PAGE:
• Jurisdiction: The IT world has its own jurisdictional issues, as it cannot be attributed to any limited geographical area; and the advent of IoT only creates a more complex scenario. The jurisdiction in cyberspace is determined on the basis of several considerations like minimum contacts, long-arm statutes, agreements between parties, etc. Since IoT involves the interconnection of various technologies and services of different companies which may be within different jurisdictions individually, the fixing of a common jurisdiction for IoT related disputes would involve various considerations.
  • Deciding Liability: If a consumer dispute arises on an IoT issue, or any injury is caused to a party, it becomes difficult to precisely state which aspect of the interconnected devices malfunctioned, and who is to be held liable. The flow of information is continuous, and it is sometimes not practicable to pin-point where the flaw occurred.



  • Go through laws of a country carefully before expanding into their market; pay attention to laws and regulations on Consumer Protection, Contracts, IPRs, IT Laws, Criminal liability relating to such matters, etc.
  • When entering into collaborative projects with other companies, make sure you liability is limited and not open to expansive interpretation by Courts; also write the Contract with clear terms and conditions as to rights and obligations of each party in the collaboration.
  • While introducing the service in the market, train suppliers and retail sellers to educate customers about the nature of the information that will flow through the device; and how to limit the access to personal information.
  • Put in place efficient and 24×7 customer care services to address grievances and answer queries.
  • Make sure that your contracts with the customers contain all details as to the extent of information that will be accessed and communicated by the device, and that it is accepted by the customer while purchasing the product. Use clear terms and conditions to ensure that customers give an “informed consent”.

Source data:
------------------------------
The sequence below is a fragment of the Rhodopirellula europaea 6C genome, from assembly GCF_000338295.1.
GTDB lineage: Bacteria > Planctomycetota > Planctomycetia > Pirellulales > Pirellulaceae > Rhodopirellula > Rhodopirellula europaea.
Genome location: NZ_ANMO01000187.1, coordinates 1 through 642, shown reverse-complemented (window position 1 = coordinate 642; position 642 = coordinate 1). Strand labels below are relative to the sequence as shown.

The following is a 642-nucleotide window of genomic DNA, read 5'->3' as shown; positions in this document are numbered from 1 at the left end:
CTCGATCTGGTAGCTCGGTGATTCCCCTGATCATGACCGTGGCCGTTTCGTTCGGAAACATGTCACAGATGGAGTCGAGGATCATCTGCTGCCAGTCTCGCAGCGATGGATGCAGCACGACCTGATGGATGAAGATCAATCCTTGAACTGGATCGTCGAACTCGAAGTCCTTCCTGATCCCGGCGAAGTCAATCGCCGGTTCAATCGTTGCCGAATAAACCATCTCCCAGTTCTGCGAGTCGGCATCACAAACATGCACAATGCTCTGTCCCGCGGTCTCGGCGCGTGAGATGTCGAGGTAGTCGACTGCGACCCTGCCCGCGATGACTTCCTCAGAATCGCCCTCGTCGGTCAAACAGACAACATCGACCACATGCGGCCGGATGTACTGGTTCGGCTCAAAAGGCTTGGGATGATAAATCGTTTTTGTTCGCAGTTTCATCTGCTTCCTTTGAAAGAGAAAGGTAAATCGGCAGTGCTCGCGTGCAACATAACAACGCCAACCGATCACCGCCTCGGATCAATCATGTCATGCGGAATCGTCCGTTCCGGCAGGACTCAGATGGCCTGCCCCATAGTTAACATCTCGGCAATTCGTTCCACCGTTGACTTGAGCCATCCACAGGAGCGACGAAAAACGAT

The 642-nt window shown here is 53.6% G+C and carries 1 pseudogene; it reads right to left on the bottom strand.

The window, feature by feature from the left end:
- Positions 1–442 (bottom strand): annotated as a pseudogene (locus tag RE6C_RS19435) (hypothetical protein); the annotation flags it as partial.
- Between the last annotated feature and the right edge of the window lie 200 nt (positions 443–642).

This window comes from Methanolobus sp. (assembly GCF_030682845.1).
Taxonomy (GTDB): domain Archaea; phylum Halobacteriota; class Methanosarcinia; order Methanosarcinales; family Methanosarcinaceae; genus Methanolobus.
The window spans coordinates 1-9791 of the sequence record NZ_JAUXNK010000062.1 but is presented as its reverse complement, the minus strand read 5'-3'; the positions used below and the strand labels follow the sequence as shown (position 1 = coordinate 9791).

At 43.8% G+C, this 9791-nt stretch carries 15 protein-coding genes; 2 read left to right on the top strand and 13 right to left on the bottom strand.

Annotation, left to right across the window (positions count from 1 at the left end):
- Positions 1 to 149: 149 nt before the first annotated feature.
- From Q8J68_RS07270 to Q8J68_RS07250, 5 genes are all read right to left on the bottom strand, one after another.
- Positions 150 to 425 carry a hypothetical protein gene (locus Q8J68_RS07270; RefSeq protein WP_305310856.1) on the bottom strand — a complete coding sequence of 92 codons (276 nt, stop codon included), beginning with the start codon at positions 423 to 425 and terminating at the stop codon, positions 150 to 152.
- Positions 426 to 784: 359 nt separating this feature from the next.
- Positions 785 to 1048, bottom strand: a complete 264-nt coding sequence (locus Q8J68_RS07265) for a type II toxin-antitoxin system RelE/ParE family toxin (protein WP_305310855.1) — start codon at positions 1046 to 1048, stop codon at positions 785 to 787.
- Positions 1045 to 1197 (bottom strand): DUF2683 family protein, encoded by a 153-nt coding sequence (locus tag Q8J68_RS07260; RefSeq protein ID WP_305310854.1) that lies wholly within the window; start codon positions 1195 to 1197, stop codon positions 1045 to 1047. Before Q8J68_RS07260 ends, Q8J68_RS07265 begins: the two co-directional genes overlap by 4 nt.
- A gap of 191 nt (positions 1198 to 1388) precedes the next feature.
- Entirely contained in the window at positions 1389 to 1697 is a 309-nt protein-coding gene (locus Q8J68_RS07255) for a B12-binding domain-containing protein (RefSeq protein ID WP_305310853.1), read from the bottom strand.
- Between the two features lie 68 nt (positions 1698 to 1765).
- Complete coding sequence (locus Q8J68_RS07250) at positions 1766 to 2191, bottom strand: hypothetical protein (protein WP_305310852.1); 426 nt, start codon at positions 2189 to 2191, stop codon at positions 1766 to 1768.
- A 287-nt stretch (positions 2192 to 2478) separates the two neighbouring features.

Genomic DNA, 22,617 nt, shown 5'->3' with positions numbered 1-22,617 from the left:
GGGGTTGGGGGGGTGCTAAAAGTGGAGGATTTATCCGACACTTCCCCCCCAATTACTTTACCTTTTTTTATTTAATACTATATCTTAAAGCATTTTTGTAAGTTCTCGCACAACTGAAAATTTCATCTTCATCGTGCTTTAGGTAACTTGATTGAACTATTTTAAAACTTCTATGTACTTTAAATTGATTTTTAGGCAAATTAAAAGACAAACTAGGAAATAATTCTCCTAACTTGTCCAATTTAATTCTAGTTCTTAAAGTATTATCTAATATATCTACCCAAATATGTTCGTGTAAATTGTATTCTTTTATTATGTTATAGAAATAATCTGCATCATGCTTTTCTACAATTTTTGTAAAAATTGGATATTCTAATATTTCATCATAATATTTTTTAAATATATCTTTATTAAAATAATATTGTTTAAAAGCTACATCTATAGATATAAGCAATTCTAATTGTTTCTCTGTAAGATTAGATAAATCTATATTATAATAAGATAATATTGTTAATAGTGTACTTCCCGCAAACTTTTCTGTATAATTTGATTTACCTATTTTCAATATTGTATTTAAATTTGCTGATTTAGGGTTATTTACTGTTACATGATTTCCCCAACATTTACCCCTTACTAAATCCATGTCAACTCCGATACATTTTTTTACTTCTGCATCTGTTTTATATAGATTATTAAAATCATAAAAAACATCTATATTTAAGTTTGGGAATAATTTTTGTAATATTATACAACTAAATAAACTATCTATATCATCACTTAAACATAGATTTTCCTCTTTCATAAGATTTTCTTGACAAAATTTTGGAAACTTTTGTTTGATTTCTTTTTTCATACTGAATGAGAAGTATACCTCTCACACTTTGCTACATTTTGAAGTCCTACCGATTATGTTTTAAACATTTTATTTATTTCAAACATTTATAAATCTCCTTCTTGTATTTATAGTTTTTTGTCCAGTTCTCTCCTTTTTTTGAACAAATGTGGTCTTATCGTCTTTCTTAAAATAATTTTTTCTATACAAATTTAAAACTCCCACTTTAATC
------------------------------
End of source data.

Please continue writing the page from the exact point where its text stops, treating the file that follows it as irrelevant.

• Use high-efficiency data protection systems to ensure that hackers and third parties don’t compromise your devices to steal information.
  • Engage lawyers to ensure compliance with laws, and consult with the regulatory Authorities, if in doubt regarding any Regulation. Legalresolved lawyers  can  help you in comprehending those legal challenges and provide you a strategy to  Overcome them
  • Introduce internal grievance redressal mechanisms in company; or include arbitration clauses within the contract with customers, to avoid litigations in Court to the best possible extent.



  • Indian Contract Act
  • Information Technology Act
  • Patents Act
  • Internet of Things Policy, 2015, by Govt of India


The above list is far from being conclusive, and only gives a brief view on the legal implications of IoT; the law is still only developing to the needs created by the rapid growth of technology. Legal Policies are created, revised, and amended from time to time, and one must always look up at all concerned legislations and regulations, to have a comprehensive knowledge on the matter.